He discovered that true giving transcends the purely financial and embraced selfless giving. Now he donates his time and energy comforting grieving families and giving workshops to other hospice workers. He pursued and received a master’s degree in pastoral ministry.
Where does it all go?
Many people wonder how donated money is being used: What does their money actually support?
Chuchman tackles this issue head-on by giving money directly to charitable organizations as opposed to church-driven funds that broker the donations. “I don’t need the middle man,” Chuchman says. “I research my charities and look at the evaluations and look at the percentage of money going directly to charity.”
When Carolyn Peters was moved by the bleak economic circumstances of a fellow parishioner, she started giving in a way that has an immediate impact. She houses Catholics in Milwaukee who have been displaced by job loss or foreclosure and gives them the chance to be homeowners again. “I am doing a rent-to-own program,” Peters says. “They pay each month what they can afford, and after a few years I will title the house in their name.”
Of course, not everyone has the means to donate so directly, or the time to thoroughly vet every potential charity. Luckily, websites such as Donorschoose.org and SmallCanBeBig.org can help donors target their dollars to specific projects, such as a child’s education by funding classroom projects, or donating directly to families on the verge of homelessness. These sites prove that even small amounts of money can enhance community on both a local and global scale.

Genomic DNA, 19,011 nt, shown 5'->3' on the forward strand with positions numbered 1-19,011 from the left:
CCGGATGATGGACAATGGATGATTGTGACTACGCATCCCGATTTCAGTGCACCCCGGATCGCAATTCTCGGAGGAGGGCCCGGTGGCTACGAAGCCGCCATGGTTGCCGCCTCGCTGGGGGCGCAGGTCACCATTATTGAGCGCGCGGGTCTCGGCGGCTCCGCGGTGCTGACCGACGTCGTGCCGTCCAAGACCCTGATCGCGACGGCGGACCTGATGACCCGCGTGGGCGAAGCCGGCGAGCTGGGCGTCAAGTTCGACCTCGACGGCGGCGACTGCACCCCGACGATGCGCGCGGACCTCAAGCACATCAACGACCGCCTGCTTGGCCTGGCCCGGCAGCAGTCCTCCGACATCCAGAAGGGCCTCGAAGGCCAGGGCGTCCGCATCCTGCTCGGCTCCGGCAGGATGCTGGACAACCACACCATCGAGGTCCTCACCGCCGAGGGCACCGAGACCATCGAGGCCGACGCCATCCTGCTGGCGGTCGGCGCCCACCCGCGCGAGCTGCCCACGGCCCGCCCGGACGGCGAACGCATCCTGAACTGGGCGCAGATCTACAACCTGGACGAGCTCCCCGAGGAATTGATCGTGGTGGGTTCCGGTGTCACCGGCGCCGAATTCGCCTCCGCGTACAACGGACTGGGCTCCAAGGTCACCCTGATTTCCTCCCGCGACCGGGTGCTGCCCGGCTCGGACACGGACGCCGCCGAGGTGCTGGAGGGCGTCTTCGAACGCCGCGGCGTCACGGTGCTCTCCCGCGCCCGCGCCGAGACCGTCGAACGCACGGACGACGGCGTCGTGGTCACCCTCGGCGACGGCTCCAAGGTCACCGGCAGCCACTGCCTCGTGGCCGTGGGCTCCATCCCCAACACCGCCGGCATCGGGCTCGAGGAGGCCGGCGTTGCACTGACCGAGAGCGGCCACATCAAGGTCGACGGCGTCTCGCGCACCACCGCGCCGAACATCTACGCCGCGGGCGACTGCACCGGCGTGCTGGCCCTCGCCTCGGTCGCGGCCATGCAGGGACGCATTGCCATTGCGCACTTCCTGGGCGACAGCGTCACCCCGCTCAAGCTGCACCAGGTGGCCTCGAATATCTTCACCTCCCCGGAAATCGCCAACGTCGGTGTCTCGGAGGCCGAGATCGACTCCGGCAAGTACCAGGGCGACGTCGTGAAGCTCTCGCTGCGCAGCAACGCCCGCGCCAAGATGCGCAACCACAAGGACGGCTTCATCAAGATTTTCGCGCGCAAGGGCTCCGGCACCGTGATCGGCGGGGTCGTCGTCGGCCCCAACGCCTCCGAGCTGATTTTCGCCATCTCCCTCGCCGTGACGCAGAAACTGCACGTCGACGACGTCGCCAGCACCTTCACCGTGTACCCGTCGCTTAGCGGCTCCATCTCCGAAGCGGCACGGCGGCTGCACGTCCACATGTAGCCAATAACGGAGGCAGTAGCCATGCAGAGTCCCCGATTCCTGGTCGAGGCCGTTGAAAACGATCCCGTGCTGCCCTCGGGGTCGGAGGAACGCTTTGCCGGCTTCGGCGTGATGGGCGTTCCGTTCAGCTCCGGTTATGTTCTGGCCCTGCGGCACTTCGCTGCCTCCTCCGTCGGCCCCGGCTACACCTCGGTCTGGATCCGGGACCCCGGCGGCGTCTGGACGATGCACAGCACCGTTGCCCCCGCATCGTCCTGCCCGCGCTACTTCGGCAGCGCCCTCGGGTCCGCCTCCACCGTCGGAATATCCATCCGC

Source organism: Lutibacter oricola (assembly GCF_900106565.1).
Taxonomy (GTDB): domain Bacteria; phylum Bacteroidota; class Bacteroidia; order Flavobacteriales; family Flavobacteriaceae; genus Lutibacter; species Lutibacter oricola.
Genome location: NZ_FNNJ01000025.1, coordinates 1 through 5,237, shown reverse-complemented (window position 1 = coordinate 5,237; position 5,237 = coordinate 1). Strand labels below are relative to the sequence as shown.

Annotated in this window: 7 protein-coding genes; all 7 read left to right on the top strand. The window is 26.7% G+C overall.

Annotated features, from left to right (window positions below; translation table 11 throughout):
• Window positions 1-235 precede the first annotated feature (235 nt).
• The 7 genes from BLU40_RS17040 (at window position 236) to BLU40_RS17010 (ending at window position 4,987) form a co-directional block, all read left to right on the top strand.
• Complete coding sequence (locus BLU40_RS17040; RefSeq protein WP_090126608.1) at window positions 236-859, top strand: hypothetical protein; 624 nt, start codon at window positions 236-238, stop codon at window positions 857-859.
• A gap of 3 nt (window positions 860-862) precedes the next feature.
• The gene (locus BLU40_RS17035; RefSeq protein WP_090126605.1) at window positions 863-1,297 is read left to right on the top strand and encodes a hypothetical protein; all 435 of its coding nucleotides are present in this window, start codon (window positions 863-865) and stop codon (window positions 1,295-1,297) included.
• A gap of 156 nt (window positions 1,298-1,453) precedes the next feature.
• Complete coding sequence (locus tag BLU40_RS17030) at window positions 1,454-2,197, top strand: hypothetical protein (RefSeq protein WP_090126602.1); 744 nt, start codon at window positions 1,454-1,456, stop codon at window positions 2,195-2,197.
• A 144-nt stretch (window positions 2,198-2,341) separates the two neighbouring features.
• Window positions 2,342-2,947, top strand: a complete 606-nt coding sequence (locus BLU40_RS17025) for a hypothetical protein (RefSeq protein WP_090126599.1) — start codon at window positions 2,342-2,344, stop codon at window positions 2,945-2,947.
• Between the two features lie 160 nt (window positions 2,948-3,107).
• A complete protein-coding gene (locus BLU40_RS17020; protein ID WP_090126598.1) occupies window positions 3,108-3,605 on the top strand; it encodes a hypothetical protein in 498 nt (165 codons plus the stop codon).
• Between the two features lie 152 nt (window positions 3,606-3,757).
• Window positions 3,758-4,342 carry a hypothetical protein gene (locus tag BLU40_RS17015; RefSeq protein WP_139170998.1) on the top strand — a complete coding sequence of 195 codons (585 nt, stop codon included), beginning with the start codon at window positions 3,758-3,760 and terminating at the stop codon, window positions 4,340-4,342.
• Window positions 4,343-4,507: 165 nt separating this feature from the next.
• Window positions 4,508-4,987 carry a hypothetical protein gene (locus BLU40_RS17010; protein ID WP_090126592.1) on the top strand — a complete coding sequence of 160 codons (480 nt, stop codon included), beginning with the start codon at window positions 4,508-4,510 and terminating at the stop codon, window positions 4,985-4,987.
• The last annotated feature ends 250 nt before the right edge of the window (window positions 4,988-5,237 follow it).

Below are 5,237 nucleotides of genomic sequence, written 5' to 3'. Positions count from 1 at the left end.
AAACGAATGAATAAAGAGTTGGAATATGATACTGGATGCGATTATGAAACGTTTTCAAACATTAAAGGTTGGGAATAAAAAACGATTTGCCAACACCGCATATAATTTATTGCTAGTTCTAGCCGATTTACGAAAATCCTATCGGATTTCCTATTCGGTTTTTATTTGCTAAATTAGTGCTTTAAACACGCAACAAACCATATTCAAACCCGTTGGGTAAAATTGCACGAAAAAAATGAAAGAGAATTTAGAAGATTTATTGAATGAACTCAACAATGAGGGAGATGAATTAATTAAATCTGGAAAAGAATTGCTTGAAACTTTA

Not all money needs to be given away; even the ways that Catholics save and invest their money matters. The challenge for many Catholics is how to ethically direct their dollars.
One option is to go local. Community banking has recently enjoyed a boost as people respond to the bad business practices of large corporate banks by taking their money to small community banks or credit unions. These institutions can encourage financial stewardship because many invest in local businesses.
Of course, the community affected by such small-scale banking does not need to be your own. Micro-financing organizations such as Kiva or Opportunity International empower individuals to become micro-lenders to entrepreneurs in the developing world.
Faith-based investing is not a new idea but has steadily gained momentum. In 2003 the U.S. Conference of Catholic Bishops integrated financial stewardship into criteria to guide socially responsible investing. The criteria acknowledge the link between morality, the products in the marketplace, and the companies that make those products, and it outlines marketplace activities that would cause the USCCB to divest.
Social and moral issues that guide the investment policies include protecting human life, protecting human dignity, reducing arms production, pursuing economic justice, and protecting the environment.
Firms also help individual Catholics invest in mutual funds with certain criteria. The Epiphany Fund, for example, was created in 2007 by Trinity Fiduciary Partners. They adapted and modified the USCCB criteria to guide investment choices for their firm and then quantified the figures to build more rigidity into the process.